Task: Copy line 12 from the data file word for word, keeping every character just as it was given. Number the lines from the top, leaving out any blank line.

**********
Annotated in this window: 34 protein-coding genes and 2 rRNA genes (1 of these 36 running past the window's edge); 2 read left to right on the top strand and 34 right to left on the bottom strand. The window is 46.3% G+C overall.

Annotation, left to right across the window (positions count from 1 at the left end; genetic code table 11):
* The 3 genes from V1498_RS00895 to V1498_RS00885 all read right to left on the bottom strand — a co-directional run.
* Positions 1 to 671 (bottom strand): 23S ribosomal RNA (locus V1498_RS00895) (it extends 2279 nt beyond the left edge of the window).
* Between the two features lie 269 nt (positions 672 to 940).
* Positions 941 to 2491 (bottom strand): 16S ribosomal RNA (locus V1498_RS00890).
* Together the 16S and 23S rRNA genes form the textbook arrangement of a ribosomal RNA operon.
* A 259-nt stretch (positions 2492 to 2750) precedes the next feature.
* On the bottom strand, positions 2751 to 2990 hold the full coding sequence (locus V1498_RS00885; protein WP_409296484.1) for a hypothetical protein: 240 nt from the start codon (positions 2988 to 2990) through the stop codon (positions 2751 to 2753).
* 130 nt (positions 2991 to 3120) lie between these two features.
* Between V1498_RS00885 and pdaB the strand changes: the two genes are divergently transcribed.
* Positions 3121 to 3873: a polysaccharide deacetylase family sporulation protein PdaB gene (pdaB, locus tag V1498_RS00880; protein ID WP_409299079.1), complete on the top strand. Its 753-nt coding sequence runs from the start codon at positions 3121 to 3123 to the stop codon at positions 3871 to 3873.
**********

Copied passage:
* Positions 3121 to 3873: a polysaccharide deacetylase family sporulation protein PdaB gene (pdaB, locus tag V1498_RS00880; protein ID WP_409299079.1), complete on the top strand. Its 753-nt coding sequence runs from the start codon at positions 3121 to 3123 to the stop codon at positions 3871 to 3873.